- BOJ Holds Stimulus With Little Change in Inflation Outlook
The Bank of Japan kept stimulus unchanged and left its inflation forecasts largely untouched as it waits to see the impacts of a recent decline in the yen and the policies of Donald Trump’s administration.
Governor Haruhiko Kuroda and his board will continue to buy bonds and other securities at the same pace while keeping unchanged the two policy rates controlling the yield curve, as forecast by all economists surveyed by Bloomberg. Forecasts for gross domestic product were raised, reflecting improvements in overseas economies and the weaker currency.
Even though Japan is still far from the BOJ’s 2 percent inflation target, the yen’s recent fall against the dollar has reduced pressure on the central bank to do more because the currency will increase inflationary pressures and make exporters more competitive. Since the yield-curve control policy was introduced last September, expectations for additional stimulus have collapsed.
An increasing number of economists now think the bank may start tightening policy sometime this year. Kuroda said in a briefing after the policy decision that it’s too early to discuss an exit strategy and that the BOJ is only halfway to its inflation goal.
“The BOJ sees downside risks, such as political risks in the U.S. and Europe,” said Atsushi Takeda, an economist at Itochu Corp. in Tokyo. “There will probably be no additional easing for some time, unless political risks and financial risks materialize, leading to a rapid gain in the yen.” Takeda said the revisions to economic growth also reflect changes to the way the government calculates the data.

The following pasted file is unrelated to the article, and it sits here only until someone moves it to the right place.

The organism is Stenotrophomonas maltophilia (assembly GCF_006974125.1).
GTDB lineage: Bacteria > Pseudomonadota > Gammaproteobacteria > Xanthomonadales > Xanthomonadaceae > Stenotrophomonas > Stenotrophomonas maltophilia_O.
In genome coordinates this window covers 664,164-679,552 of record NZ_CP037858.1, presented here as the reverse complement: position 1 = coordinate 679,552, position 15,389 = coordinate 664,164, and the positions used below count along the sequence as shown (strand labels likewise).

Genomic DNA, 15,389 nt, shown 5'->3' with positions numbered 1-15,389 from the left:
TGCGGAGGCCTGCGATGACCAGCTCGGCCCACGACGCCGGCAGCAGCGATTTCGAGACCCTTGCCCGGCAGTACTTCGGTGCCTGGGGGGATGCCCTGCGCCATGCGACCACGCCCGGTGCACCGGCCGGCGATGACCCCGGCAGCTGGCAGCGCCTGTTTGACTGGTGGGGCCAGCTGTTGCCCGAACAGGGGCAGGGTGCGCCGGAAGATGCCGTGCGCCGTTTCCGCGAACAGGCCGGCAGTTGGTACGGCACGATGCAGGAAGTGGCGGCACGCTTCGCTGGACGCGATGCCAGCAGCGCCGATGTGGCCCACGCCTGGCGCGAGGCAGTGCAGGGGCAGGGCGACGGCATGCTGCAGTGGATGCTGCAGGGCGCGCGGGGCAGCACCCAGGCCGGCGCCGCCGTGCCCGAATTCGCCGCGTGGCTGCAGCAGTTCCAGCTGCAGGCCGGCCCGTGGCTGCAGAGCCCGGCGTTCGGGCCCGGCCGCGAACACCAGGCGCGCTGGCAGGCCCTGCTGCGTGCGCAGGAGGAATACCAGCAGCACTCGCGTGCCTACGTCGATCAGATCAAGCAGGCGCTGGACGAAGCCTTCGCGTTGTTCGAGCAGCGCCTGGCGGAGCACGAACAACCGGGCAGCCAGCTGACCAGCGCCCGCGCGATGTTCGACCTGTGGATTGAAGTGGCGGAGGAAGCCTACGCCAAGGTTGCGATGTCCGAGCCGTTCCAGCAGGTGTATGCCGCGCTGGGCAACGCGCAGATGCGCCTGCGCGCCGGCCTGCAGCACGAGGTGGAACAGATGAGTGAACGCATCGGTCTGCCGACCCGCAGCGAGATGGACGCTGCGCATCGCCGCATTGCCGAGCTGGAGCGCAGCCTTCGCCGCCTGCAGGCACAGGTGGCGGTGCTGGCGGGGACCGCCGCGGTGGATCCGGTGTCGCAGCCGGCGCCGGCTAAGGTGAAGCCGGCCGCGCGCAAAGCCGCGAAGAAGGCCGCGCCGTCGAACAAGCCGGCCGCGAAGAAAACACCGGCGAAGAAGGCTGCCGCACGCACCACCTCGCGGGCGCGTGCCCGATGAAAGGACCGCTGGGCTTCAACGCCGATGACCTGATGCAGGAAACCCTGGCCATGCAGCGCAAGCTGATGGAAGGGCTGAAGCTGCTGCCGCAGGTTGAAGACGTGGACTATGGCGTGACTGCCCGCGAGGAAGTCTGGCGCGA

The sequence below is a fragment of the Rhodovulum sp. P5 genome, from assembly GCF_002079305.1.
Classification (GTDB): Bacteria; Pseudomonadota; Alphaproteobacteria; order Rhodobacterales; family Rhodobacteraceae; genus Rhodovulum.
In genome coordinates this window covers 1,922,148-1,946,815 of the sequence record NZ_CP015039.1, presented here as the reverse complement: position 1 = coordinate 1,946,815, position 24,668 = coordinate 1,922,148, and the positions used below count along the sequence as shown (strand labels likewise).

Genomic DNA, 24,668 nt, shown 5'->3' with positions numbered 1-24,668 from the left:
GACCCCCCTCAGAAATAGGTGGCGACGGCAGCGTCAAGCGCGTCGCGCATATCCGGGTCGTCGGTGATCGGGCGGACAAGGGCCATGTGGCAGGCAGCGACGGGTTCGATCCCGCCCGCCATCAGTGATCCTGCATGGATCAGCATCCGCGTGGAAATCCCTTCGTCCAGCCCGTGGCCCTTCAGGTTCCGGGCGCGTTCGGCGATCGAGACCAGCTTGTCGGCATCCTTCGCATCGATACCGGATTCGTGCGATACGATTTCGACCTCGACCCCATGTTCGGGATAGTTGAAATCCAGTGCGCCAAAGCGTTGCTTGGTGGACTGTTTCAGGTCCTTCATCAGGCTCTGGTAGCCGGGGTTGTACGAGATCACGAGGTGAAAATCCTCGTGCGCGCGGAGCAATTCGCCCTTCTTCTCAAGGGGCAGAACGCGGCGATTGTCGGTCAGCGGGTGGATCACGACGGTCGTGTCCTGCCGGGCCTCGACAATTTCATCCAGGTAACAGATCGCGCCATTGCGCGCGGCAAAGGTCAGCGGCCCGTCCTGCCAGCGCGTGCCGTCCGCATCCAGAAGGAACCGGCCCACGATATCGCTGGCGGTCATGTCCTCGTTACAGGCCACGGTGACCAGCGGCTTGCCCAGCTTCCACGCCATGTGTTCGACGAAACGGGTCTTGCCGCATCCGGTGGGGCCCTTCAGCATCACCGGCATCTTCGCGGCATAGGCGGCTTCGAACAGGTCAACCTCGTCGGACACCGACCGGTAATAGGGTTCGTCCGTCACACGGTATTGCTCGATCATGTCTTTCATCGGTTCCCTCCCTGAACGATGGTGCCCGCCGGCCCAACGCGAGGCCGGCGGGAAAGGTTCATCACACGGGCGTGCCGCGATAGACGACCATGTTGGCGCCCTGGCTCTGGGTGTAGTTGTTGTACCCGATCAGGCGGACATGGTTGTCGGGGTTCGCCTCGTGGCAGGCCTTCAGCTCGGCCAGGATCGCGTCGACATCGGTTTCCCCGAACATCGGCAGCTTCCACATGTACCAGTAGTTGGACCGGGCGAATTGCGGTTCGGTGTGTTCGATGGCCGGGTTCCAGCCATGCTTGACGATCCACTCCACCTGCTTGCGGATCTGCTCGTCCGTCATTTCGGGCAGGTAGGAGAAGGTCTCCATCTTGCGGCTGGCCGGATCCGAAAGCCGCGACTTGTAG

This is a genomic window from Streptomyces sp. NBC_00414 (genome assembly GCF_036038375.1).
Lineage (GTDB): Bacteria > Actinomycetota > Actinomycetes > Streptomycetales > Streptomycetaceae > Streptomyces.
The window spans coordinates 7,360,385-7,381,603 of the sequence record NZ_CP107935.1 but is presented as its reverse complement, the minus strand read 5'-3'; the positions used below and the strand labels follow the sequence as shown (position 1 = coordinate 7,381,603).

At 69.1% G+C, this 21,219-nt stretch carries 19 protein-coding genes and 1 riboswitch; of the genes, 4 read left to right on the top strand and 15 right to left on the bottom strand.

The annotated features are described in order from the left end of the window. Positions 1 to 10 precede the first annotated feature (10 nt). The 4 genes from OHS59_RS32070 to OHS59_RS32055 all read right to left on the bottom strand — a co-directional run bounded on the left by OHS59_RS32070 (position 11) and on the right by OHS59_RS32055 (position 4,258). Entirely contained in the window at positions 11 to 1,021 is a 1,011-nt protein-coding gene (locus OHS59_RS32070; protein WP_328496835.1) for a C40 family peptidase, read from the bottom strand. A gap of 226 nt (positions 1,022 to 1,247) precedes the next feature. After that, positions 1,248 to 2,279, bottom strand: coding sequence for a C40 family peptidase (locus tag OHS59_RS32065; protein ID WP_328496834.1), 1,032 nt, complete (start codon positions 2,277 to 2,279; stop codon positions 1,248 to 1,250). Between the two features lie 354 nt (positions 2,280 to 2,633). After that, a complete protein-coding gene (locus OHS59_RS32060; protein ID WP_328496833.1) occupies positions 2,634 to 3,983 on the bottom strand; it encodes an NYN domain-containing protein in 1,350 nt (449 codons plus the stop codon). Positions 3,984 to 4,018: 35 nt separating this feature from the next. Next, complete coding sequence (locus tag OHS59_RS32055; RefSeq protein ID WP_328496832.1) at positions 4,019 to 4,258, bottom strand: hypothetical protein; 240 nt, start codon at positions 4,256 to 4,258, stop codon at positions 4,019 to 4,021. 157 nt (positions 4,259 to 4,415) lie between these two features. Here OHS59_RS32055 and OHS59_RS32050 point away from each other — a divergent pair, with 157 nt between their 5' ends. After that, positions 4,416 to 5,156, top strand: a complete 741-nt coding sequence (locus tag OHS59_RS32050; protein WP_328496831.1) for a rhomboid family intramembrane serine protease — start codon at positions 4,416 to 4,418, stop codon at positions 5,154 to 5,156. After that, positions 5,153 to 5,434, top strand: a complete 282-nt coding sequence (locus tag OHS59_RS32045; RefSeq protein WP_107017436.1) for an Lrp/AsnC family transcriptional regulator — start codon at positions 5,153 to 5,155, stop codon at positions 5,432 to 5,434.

Thanks to the weaker yen and higher oil prices, Japan’s core inflation index has bottomed out and is rising to near zero. Even so, most economists think that the bank’s forecasts are too optimistic, and almost no-one surveyed thinks the BOJ will reach the 2 percent inflation target as quickly as it claims.
“The BOJ is paying the most attention to what comes out of Trump, though it doesn’t say this directly,” said Maiko Noguchi, an economist at Daiwa Securities. “What the BOJ really wants to see is strong wage gains helping inflation pick up, but they are not talking much about it because there’s not much hope for wages.”
Protectionism could slow the global economy, but it seems unlikely to spread around the world, Kuroda said at the briefing. The details of new economic policies in the U.S. aren’t clear yet and the BOJ will monitor developments closely, he said.
The currency traded at 113.67 versus the dollar at 4:44 p.m. in Tokyo, having weakened about 8 percent since the last time the BOJ released its forecasts on Nov. 1, with much of that drop coming since the election of Trump.
A weak yen helps boost corporate profits and that could lead to more investment and wage growth, though these flow-on effects have been disappointing so far.
Kuroda repeated that the BOJ isn’t targeting a level for the yen.
“The main thing for currencies is that they move in a fashion consistent with economic fundamentals, not that a currency goes way up or down,” Kuroda said. “If a nation thinks a rate is out of line with fundamentals there might be a debate.”
Investors also have their eyes on the Federal Reserve, which is due to meet later this week. While no change is expected at this gathering, U.S. rates are poised to rise this year, further weakening the yen while also adding to strains on the BOJ’s efforts to manage the yield curve in Japan.